It is an exciting time for enterprise software developers. Driven by the rise in the power of mobile computing, image recognition, the Internet of Things and big data and analytics, there is a new wave of technologies that will fundamentally broaden the way most enterprise software works. Because of the rate at which these new technologies are growing, many software vendors are racing to incorporate them into their product suites to remain at the competitive forefront.
There are many challenges to doing this though – including a lack of resources, expertise and time. That’s why many developers are looking to “partnership for innovation” models, which can add a stronger level of expertise and ensure that the new technologies get deployed faster.
Partnership models can take many commercial forms, from full acquistions to simple licensing agreements. They also take many technical forms, from being tightly bound with your solution to being more loosely coupled. Finally, partnership models take different forms of final product offering from sold separately to fully bundled into your own application and pricing model.
So if you’re thinking of taking that leap, here are five key things to consider about partnering for innovation:
1). The customer value proposition and costs
Sometimes the best technical solution in the space doesn’t align with what your customers value and are willing to pay for. For example, it might be better to choose technology that can be bundled at no additional cost to the customer than something that would require you to charge them more, or something that may force them into upgrading hardware. Focus on the customer need, rather than the elegance of the technology. In addition to this, you have to consider the costs involved in hosting and supporting the solution. Will it require new or larger servers, and do you have the support skills you will need in-house or will you have to acquire them?
Determining what is best for your customer – and what they would be willing to pay for a new feature – should be central to your innnovation partnership, and figuring out what ongoing resources your company may need to support a new solution is also be part of the equation.
2). Competitive advantages – for both parties
Will this new technology be a game changer? New platforms are proliferating rapidly and it can be hard to separate the truly essential technologies from those that may get a lot of buzz but aren’t particularly useful. So ask yourself, ‘How much benefit will my customers derive from this technology?’ And, ‘Will the collaboration between my company and an innovation partner put us both at a competitive advantage? And will that advantage be sustainable?’
Anyone can bring a new technology to market, and competitors can quickly catch up, especially if they are bigger. By protecting your intellectual property, offering superior customer experience, and clearly emphasizing your new technology’s differentiation and value, you stand to have a greater competitive advantage. This also means having a sensible contract in place with your partner that involves input from legal and senior management teams from both sides.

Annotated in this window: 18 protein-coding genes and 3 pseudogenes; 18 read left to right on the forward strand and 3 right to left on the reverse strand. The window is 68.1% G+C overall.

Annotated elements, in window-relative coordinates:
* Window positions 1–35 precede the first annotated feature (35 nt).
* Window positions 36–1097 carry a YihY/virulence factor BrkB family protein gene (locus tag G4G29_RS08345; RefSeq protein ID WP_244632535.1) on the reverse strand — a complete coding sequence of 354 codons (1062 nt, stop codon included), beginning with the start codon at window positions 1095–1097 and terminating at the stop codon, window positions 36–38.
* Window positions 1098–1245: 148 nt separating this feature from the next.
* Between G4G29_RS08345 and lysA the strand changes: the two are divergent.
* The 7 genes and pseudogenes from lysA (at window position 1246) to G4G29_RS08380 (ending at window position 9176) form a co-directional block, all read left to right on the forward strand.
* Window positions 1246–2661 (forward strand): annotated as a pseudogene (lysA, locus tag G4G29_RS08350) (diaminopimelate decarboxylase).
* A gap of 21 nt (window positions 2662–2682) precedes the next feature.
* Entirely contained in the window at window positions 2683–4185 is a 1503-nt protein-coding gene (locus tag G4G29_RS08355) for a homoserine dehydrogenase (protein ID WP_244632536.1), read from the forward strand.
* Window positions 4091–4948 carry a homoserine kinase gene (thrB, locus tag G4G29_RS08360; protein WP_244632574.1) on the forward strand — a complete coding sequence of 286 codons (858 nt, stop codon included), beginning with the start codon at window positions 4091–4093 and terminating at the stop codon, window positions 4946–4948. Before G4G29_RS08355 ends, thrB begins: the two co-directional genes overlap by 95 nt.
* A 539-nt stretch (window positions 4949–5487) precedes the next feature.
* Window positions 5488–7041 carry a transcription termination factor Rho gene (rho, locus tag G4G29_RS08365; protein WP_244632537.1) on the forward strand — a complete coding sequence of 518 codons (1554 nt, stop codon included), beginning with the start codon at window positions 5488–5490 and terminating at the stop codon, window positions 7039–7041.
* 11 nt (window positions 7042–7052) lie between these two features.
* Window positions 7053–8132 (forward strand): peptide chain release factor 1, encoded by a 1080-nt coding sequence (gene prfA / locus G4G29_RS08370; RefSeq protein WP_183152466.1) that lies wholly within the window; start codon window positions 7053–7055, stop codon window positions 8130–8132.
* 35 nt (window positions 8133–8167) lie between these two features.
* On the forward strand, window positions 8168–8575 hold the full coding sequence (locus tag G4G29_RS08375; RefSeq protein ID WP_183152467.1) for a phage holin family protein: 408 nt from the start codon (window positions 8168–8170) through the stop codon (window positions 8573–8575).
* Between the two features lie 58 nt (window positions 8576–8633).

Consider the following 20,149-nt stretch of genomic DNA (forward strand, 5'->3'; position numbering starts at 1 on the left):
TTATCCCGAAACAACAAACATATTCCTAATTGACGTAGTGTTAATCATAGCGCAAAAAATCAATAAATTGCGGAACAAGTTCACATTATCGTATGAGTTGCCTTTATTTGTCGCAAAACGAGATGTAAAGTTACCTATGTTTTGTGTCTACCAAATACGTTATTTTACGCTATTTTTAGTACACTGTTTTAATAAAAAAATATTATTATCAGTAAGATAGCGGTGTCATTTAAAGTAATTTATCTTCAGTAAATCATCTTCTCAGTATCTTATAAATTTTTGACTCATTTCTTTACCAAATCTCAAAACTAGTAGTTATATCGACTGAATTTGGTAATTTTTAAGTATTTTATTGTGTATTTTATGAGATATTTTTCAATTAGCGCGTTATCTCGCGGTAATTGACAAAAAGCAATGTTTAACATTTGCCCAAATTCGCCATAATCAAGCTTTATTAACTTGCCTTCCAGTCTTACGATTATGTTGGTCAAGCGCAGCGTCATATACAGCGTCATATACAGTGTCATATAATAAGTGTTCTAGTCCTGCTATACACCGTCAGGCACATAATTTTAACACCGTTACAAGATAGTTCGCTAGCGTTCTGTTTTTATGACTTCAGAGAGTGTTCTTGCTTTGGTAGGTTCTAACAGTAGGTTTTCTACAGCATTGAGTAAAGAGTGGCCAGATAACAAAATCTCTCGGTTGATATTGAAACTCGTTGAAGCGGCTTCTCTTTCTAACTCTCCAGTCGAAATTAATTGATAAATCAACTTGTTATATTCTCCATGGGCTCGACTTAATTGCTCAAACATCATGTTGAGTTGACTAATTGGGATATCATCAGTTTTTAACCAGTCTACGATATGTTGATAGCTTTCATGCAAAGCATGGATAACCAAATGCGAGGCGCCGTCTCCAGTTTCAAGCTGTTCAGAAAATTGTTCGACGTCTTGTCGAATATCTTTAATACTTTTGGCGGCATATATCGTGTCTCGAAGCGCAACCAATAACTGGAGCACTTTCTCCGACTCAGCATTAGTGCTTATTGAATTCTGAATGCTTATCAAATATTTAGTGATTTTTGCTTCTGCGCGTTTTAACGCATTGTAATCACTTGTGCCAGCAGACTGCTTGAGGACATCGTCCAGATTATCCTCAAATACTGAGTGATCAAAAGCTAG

When done well, this will be win-win for all parties, including your customers.
3). The technology stack
A key issue before partnering in innovation is to determine just how compatible your technology is with your potential partner’s. How tightly does the software integrate? Will the end users see the product as separate to your software or is it embedded so the integration is seamless to the users? Upgrades to the operating system are always an issue. Your company will have prepared for potential software upgrades, but has your partner? If your partner’s policies for upgrades and platform support do not align with your own, then you may end up reducing the size of your market. Understand how long each of their software versions will be in place, how long they will be maintained and supported. You need to partner with a company who’s moving along with the changing technology and will ride through the fits and bumps with you.
One of your most important considerations in partnering is deployment, and it’s a process that needs to be worked out far in advance. Waiting until you deploy is not the time to find out if your new technology will work.
Deployment involves many steps and opens up many questions. For example, how will your users be trained? How will the software be used in different markets? A solution that works well in the United States may not work the same in Asia or the Middle East. Functionality and formatting may need to be changed for each locale. It is also important to understand how the software can be translated into other languages and what languages are already supported.